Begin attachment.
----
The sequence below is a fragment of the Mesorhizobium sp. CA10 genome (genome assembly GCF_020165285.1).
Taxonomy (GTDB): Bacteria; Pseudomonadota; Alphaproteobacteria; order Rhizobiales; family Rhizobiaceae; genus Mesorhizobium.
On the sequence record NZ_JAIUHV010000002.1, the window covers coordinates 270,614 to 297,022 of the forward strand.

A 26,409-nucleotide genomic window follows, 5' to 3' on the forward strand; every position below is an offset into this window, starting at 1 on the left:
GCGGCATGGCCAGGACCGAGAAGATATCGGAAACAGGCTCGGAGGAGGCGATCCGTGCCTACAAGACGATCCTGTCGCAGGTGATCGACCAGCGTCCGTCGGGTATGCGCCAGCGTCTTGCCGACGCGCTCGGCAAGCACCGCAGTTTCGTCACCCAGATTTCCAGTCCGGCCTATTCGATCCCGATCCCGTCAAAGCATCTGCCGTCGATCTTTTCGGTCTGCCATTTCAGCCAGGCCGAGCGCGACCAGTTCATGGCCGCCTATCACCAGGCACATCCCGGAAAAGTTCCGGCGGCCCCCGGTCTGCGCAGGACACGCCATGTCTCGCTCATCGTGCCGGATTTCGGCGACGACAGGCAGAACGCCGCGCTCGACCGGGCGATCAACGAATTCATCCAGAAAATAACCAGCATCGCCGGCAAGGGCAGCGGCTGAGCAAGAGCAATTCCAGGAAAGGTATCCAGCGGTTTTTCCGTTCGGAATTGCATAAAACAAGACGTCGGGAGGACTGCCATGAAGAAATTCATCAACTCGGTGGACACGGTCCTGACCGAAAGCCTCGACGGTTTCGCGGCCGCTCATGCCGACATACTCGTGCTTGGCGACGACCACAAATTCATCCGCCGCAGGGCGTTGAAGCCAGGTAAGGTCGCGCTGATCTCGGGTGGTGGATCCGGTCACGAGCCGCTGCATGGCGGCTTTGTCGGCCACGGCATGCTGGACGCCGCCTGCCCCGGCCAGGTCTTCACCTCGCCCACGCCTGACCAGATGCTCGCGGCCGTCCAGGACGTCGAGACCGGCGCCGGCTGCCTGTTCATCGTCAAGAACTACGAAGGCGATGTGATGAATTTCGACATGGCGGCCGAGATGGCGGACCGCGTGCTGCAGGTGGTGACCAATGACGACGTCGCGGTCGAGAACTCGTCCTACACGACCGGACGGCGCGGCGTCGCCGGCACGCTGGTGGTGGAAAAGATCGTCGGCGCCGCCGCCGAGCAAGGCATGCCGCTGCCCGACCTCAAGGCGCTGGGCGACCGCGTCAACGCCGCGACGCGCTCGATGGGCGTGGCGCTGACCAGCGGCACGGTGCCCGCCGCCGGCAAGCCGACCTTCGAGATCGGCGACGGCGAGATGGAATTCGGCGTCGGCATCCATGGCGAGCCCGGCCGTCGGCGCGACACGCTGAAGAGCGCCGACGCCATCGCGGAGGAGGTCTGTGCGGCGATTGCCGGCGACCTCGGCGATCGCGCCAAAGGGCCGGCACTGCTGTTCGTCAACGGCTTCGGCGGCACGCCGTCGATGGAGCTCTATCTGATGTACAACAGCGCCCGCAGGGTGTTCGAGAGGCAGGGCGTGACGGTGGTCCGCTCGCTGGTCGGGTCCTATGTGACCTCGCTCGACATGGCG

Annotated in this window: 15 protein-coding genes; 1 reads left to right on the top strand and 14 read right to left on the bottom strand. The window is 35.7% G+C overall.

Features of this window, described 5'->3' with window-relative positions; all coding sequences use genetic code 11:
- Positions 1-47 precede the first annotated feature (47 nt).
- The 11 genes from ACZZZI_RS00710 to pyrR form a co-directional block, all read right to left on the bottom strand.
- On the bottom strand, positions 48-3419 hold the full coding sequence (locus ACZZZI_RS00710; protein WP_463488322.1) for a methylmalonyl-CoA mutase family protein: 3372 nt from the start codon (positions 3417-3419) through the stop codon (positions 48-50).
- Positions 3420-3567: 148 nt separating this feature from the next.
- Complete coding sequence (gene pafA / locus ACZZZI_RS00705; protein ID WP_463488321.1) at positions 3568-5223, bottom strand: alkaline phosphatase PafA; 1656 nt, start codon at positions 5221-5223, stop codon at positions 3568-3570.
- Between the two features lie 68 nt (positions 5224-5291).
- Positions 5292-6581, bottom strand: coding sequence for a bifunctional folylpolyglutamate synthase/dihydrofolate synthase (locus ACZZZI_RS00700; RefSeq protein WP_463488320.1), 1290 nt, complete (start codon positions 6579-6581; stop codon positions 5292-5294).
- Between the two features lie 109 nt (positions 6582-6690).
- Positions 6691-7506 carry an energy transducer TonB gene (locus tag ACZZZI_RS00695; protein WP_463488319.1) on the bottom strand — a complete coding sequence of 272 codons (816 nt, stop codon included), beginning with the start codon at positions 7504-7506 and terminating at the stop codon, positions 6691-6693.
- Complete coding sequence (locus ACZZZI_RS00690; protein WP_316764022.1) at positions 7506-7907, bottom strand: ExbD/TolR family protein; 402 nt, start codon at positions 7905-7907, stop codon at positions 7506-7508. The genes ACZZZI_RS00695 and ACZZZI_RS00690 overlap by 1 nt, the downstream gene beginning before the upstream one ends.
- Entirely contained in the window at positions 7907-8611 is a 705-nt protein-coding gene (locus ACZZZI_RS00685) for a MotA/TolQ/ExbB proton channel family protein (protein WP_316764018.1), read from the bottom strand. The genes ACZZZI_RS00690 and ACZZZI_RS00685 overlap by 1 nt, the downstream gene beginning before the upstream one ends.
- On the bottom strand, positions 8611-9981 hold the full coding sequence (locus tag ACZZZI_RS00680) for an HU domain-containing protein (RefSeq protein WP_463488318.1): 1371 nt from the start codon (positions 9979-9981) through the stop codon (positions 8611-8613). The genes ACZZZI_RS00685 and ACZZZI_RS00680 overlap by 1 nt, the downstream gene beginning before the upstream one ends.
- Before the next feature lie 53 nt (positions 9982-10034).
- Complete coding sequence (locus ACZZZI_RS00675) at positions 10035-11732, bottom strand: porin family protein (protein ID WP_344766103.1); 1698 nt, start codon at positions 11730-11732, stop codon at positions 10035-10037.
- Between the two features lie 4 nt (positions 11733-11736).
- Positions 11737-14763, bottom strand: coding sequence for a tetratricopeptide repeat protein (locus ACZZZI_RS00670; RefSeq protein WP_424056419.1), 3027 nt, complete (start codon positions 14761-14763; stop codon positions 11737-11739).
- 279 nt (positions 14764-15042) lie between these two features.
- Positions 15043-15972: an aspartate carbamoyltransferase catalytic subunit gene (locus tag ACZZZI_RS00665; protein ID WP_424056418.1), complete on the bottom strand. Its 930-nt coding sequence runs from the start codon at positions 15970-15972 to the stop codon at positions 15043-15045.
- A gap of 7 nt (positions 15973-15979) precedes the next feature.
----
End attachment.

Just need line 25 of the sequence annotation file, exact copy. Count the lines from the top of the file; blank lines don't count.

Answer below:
- Positions 15043-15972: an aspartate carbamoyltransferase catalytic subunit gene (locus tag ACZZZI_RS00665; protein ID WP_424056418.1), complete on the bottom strand. Its 930-nt coding sequence runs from the start codon at positions 15970-15972 to the stop codon at positions 15043-15045.